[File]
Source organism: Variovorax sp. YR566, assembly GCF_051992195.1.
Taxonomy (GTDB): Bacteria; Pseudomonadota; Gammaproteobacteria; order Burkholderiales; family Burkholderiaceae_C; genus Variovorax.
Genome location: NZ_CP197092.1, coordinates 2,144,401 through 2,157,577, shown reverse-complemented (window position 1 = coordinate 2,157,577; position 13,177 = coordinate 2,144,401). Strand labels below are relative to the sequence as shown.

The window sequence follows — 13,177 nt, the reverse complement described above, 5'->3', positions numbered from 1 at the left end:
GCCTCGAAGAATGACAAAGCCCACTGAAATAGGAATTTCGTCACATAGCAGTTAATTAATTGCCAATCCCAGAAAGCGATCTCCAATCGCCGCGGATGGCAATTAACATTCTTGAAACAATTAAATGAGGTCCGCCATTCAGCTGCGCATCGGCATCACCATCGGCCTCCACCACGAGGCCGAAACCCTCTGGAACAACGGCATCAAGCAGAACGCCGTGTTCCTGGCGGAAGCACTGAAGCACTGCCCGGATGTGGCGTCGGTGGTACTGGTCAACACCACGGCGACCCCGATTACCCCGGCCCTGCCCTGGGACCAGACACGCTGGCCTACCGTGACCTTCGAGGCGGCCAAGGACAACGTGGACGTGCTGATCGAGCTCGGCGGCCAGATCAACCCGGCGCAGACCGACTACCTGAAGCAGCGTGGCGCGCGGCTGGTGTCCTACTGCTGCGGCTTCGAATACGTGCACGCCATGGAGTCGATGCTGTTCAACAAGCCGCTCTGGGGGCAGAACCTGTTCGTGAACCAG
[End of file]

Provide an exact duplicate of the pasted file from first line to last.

Source organism: Variovorax sp. YR566, assembly GCF_051992195.1.
Taxonomy (GTDB): Bacteria; Pseudomonadota; Gammaproteobacteria; order Burkholderiales; family Burkholderiaceae_C; genus Variovorax.
Genome location: NZ_CP197092.1, coordinates 2,144,401 through 2,157,577, shown reverse-complemented (window position 1 = coordinate 2,157,577; position 13,177 = coordinate 2,144,401). Strand labels below are relative to the sequence as shown.

The window sequence follows — 13,177 nt, the reverse complement described above, 5'->3', positions numbered from 1 at the left end:
GCCTCGAAGAATGACAAAGCCCACTGAAATAGGAATTTCGTCACATAGCAGTTAATTAATTGCCAATCCCAGAAAGCGATCTCCAATCGCCGCGGATGGCAATTAACATTCTTGAAACAATTAAATGAGGTCCGCCATTCAGCTGCGCATCGGCATCACCATCGGCCTCCACCACGAGGCCGAAACCCTCTGGAACAACGGCATCAAGCAGAACGCCGTGTTCCTGGCGGAAGCACTGAAGCACTGCCCGGATGTGGCGTCGGTGGTACTGGTCAACACCACGGCGACCCCGATTACCCCGGCCCTGCCCTGGGACCAGACACGCTGGCCTACCGTGACCTTCGAGGCGGCCAAGGACAACGTGGACGTGCTGATCGAGCTCGGCGGCCAGATCAACCCGGCGCAGACCGACTACCTGAAGCAGCGTGGCGCGCGGCTGGTGTCCTACTGCTGCGGCTTCGAATACGTGCACGCCATGGAGTCGATGCTGTTCAACAAGCCGCTCTGGGGGCAGAACCTGTTCGTGAACCAG